Mini Pato Ep. 1: Roar! Revolver Cannon!


SV2 Division 2 Capt. Kiichi Goto comments that firearms are like an extension of the user’s body. He compares that to the rocket punches made famous by super robot anime. Goto fishes outside the SV2 station house and greets the audience, noting that it’s been a long time since he last appeared. He announces that he’s decided to create his own new series, but given the short runtime, fans shouldn’t expect wild stories or spectacular action scenes. Goto moves to the maintenance hangar to discuss the 37mm revolver cannon, which serves as the main weapon of the Ingram. He notes that it’s the largest handgun in the world and that there was some confusion because the bullet caliber was originally stated to be 20mm. Goto says that even 37mm is too small, so given its size ratio to humans, it should be 75mm, which would make it a cannon. He then wonders who would come up with a name like “revolver cannon.” He notes the problem with calling it a cannon because in a broad sense the firearm with a caliber larger than a rifle, with a long barrel and that shoots at high speed is called a cannon in military terms. However, the Ingram’s handgun has a short barrel, so it would need a much longer barrel. But a longer barrel would be unfeasible for its use in close-range combat against other labors. That makes the revolver cannon a cannon in name rather than fact. The gun also isn’t a howitzer, so he asks someone to use it. Gun freak Isao Ota uses Unit 2 to fire multiple shots at a boat in the water and sink it. Goto explains that a howitzer fires rounds with grenade-like explosives that explode upon impact, and he paints a scenario where an idiot like Ota fires a weapon like that. In the example, Ota fires multiple rounds into a Tyrant 2000 and takes it down before he sets off a wave of wanton destruction. Goto says the revolver cannon can’t be a howitzer because of the substantial collateral damage it would cause to the city. Certain ammunition rounds are out of the question, and armor piercing shells fired by Ota take down a Bulldog, a Hercules H21 and a Boxer, along with all the buildings behind them. Goto explains that bullets need to have stopping power to bring down labors and explains how bullets work. He adds that the proper name for the weapon should be the 37mm maneuverable rapid fire field gun, but that’s too long, hence the name revolver cannon. He also mentions the personal firearms used by Ota, Kanuka Clancy and Shinobu Nagumo. Goto comments that he’d rather not carry guns, and everyone starts running around shooting guns.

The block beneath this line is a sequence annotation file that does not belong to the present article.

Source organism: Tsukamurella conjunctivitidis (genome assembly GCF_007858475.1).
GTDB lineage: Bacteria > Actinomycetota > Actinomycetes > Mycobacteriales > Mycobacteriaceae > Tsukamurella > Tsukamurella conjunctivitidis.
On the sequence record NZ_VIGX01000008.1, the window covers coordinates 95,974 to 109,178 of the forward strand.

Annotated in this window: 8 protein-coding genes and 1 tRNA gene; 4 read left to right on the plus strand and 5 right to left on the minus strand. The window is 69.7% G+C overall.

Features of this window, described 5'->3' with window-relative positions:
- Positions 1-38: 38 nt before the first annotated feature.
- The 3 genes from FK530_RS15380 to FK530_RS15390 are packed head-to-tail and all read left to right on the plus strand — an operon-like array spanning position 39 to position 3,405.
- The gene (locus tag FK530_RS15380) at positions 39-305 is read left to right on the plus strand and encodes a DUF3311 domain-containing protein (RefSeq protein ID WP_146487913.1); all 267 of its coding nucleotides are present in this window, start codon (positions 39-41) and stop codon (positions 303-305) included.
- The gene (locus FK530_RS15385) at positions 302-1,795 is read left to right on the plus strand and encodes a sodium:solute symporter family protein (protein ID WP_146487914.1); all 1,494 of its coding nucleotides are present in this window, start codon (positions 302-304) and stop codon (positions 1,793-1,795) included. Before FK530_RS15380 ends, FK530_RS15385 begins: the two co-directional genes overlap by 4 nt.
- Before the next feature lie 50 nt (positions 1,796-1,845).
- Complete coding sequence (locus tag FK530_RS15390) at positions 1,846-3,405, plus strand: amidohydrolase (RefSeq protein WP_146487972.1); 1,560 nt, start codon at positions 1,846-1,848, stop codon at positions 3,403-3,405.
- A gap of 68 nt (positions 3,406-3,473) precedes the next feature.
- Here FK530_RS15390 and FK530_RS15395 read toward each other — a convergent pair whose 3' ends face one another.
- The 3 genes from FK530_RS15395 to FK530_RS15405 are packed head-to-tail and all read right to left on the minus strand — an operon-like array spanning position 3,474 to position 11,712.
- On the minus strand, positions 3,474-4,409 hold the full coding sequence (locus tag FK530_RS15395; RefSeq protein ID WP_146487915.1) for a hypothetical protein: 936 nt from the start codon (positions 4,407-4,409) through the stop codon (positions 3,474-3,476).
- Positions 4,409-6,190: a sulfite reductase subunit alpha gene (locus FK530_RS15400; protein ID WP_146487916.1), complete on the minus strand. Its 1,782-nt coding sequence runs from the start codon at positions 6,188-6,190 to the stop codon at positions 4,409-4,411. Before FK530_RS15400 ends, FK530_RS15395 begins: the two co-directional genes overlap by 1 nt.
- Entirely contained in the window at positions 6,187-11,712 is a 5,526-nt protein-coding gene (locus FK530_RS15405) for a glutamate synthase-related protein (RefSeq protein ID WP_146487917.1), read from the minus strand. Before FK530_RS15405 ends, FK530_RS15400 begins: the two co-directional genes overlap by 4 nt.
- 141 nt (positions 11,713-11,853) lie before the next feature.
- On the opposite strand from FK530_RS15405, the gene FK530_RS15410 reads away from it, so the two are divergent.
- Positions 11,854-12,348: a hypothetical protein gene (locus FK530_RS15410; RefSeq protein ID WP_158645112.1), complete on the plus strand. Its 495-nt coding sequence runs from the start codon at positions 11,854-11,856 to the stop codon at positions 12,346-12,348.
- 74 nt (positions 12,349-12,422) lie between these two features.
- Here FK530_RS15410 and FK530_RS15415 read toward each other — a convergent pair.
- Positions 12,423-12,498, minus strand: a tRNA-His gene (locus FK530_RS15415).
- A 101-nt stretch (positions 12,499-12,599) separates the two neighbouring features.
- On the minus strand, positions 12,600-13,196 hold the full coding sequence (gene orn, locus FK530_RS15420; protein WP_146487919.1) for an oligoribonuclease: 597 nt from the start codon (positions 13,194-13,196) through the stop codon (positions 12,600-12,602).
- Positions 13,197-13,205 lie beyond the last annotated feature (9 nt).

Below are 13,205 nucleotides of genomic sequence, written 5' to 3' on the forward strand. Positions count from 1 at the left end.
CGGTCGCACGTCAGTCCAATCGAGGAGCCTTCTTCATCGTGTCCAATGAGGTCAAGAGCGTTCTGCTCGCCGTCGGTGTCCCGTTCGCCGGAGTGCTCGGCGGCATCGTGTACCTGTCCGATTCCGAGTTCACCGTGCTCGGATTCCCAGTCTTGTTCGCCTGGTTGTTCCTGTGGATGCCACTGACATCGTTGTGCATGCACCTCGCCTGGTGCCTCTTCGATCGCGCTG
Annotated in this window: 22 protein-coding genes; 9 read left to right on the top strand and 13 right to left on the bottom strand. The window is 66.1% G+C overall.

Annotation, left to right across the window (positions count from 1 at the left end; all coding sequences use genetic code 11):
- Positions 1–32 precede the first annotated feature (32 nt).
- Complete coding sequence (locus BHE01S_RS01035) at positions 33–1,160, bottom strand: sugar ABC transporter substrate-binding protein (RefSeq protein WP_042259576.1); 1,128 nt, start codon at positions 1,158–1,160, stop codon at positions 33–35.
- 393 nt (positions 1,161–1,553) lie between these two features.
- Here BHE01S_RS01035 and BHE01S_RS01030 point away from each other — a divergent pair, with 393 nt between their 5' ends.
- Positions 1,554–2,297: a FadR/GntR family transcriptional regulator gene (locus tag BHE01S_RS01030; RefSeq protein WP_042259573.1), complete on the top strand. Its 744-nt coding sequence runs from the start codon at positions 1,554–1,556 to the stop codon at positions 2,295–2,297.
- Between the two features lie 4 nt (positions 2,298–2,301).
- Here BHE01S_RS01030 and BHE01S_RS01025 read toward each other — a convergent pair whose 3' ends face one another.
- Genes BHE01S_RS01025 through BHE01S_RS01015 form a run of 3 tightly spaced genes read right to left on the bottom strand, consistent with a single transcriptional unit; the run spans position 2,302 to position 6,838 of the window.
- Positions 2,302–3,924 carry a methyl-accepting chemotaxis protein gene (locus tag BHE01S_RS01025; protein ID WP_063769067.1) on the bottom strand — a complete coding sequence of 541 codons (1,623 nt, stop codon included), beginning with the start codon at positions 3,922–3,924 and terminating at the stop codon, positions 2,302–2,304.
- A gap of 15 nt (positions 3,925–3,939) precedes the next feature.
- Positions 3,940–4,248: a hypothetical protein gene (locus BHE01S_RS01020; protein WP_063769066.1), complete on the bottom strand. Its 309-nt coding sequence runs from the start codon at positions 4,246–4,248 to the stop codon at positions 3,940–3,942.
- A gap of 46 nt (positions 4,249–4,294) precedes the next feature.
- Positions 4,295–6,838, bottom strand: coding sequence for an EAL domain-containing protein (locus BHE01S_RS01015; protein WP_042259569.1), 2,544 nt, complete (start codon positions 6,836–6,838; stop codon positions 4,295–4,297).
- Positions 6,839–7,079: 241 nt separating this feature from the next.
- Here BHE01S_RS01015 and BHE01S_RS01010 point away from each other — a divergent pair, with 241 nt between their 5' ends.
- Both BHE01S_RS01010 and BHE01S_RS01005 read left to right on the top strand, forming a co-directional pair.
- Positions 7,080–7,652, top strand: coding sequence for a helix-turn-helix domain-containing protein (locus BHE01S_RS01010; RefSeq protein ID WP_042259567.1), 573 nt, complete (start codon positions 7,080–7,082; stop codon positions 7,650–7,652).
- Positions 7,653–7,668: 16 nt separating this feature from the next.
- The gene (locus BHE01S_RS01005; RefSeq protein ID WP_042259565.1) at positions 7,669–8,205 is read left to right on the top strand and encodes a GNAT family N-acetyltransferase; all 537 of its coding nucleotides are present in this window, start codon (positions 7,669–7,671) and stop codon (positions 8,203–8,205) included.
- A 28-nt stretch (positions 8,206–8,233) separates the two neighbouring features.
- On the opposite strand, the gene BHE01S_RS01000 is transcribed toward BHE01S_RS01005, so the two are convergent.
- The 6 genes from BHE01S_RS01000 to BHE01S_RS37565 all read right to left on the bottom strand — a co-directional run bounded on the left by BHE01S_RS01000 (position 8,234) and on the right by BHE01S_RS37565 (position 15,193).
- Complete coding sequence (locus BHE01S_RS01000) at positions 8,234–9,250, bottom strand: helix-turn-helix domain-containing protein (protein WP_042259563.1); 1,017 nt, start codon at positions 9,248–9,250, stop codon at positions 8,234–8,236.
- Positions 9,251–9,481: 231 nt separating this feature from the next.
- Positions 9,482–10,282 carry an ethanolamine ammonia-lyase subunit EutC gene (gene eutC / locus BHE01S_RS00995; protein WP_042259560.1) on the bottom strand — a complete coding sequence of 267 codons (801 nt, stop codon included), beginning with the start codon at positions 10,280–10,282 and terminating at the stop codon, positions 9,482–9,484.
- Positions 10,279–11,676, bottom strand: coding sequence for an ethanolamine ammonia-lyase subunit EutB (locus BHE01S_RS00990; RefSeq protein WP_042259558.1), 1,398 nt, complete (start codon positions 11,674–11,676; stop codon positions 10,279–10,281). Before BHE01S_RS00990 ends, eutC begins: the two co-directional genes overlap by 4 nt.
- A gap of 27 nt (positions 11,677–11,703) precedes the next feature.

The first short film of Mini Pato opens with Goto launching into a very detailed explanation of how the Ingram’s 37mm revolver cannon works and why it’s named as such. He gets pretty technical to the point that it only makes sense to gun fans like Ota. Of course, this being a short about guns, the perfect person to use as an example of what not to do is Ota. It’s amusing to see him go on a shooting rampage as he always does, although he doesn’t usually breathe fire, but that’s a nice touch. There are also some references to past entries, as the blimp from the second film can be spotted in the sky. This being a weird set of shorts, Goto is naturally breaking the fourth wall, and he’s joined by a suspiciously Mamoru Oshii-looking dog.

Overall Rating
Mini Pato Info

Kenji Kamiyama

Mamoru Oshii

Mechanical Designer:
Yutaka Izubuchi

Character Designer:
Tetsuya Nishio

Musical Composer:
Kenji Kawai

3 shorts

Theatrical Release:
Japan 03.30.2002


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